Norway’s global leadership in the transition to electric vehicles has become a problem for the country’s public transport system. Generous incentives offered by the government have made it easier to own an electric car and have made buying an electric car more advantageous than public transport.
The Nordic country already had one of the lowest public transport utilisation rates in Europe, but the situation is getting worse. Vox analysed the impact of electric car incentives on public transport financing. The result is an interesting picture.
Incentives for electric cars are making them more attractive for Norwegian citizens, while at the same time they are draining the financial resources that keep public transport afloat. In addition, funds allocated for the modernisation of the public transport sector have been reduced.
Norway can’t find money for infrastructure projects
One of the most important financial items for public transport is motorway tolls. The Norwegian government has exempted electric vehicle owners from this. With each new battery-powered vehicle purchased, public transport revenues are steadily declining. This practice has even become a threat to major infrastructure projects in cities. In particular, it is stated that the construction of the new metro line planned to be implemented in the capital Oslo is jeopardised.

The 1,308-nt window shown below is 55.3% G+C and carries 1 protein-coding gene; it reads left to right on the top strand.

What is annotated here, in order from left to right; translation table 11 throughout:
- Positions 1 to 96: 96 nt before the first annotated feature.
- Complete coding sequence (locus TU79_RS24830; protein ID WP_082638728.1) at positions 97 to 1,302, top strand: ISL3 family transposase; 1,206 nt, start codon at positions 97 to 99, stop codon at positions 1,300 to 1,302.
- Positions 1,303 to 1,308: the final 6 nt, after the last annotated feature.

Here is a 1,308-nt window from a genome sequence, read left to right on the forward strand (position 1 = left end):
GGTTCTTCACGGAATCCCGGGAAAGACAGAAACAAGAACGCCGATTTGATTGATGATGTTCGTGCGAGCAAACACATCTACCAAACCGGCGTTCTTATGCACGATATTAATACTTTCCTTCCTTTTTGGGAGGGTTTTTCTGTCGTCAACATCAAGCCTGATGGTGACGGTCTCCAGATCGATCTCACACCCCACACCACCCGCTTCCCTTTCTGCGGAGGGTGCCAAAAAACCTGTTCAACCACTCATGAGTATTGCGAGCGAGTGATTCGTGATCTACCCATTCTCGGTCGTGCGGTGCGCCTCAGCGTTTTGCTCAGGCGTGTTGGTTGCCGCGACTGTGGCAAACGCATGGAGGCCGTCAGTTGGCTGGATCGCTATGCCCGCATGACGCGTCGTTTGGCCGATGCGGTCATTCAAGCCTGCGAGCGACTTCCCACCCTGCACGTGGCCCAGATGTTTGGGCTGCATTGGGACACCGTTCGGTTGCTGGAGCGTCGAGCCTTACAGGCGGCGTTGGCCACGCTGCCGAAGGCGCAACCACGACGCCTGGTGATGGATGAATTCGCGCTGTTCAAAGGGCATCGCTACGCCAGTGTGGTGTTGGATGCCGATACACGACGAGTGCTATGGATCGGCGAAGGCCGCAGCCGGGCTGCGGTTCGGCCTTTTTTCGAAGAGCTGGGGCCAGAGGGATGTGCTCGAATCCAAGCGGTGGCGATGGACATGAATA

The Norwegian authorities are making significant efforts to reduce traffic as well as to solve public transport financing problems. In Oslo, cycle paths have been built, pavements widened and thousands of parking spaces removed. As a result, citizens are encouraged to get out of their cars, as using public transport is still more environmentally friendly than driving any vehicle.